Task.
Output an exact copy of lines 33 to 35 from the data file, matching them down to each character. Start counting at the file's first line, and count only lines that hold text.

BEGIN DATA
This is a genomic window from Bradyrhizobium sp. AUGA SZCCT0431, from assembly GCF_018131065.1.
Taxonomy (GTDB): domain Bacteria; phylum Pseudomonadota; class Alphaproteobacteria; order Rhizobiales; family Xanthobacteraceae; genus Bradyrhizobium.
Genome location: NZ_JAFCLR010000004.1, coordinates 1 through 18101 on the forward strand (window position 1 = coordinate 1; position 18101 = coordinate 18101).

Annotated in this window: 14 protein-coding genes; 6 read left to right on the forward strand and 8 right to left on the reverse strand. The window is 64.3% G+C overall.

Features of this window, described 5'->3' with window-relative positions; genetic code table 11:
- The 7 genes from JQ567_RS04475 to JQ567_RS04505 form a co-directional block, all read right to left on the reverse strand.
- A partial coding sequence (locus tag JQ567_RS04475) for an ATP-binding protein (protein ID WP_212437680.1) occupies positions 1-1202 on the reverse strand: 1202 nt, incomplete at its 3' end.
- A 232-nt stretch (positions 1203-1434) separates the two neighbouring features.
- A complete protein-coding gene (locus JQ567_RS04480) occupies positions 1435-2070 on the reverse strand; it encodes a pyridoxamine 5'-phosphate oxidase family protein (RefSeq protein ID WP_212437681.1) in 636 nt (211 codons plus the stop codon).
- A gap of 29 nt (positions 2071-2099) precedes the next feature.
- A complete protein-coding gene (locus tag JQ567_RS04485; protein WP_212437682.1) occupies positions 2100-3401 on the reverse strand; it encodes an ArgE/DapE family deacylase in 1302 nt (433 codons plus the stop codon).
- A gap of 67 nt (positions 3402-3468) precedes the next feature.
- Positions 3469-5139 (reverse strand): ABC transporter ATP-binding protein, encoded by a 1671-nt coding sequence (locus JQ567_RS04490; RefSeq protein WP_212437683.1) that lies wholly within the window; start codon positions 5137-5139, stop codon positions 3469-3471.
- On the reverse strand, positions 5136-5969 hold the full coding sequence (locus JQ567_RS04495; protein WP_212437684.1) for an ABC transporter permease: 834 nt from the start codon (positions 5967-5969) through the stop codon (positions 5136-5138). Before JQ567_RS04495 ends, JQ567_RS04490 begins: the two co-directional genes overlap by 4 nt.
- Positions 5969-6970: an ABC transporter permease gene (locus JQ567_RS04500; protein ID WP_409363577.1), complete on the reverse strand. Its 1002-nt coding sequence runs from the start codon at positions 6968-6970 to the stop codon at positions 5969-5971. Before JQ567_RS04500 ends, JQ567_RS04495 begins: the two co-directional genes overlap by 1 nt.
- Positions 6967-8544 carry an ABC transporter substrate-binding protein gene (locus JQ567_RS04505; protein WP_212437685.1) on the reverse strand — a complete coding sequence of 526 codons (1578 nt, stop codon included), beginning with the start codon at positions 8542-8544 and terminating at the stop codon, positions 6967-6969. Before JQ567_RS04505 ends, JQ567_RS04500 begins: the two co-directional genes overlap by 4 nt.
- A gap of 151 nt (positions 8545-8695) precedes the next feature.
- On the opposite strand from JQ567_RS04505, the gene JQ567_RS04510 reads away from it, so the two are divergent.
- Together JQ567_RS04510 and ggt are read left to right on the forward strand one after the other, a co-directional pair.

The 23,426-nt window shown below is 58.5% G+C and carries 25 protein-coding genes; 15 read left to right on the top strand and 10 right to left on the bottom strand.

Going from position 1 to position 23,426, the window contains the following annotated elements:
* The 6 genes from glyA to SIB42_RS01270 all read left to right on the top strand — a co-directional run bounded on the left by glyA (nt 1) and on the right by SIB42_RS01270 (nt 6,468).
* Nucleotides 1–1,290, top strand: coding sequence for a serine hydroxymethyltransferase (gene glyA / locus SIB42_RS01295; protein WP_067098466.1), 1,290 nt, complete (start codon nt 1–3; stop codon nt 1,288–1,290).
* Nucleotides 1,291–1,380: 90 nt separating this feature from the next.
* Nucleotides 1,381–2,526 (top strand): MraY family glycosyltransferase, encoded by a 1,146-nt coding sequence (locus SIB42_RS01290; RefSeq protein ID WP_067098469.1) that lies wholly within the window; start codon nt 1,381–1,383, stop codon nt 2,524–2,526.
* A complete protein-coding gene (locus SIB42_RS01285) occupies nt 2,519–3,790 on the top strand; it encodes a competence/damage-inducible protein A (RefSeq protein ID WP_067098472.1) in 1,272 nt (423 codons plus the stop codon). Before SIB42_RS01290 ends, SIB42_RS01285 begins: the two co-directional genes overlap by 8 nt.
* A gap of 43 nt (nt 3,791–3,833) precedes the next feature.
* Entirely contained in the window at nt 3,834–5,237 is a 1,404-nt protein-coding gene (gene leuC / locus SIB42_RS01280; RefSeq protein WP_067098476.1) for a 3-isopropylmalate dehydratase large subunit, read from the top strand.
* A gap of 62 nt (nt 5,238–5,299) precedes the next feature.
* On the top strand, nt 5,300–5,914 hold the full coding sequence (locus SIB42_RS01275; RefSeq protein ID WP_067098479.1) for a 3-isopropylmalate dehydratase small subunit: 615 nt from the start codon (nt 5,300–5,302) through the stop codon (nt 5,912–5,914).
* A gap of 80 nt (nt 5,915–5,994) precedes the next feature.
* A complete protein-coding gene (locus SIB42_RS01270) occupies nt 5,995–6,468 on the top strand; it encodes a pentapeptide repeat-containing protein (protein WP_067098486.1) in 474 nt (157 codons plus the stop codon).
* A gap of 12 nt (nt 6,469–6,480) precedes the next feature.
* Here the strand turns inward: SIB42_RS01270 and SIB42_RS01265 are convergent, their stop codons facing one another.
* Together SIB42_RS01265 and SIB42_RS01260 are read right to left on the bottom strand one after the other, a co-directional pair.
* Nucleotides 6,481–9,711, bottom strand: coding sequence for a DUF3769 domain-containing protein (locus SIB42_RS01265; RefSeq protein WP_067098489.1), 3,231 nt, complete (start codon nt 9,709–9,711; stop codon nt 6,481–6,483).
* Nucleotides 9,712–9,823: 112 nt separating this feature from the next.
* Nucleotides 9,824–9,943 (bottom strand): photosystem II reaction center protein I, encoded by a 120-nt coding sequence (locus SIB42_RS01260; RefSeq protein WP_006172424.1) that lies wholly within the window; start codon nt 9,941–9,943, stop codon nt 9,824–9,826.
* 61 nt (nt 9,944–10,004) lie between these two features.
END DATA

* A gap of 12 nt (nt 6,469–6,480) precedes the next feature.
* Here the strand turns inward: SIB42_RS01270 and SIB42_RS01265 are convergent, their stop codons facing one another.
* Together SIB42_RS01265 and SIB42_RS01260 are read right to left on the bottom strand one after the other, a co-directional pair.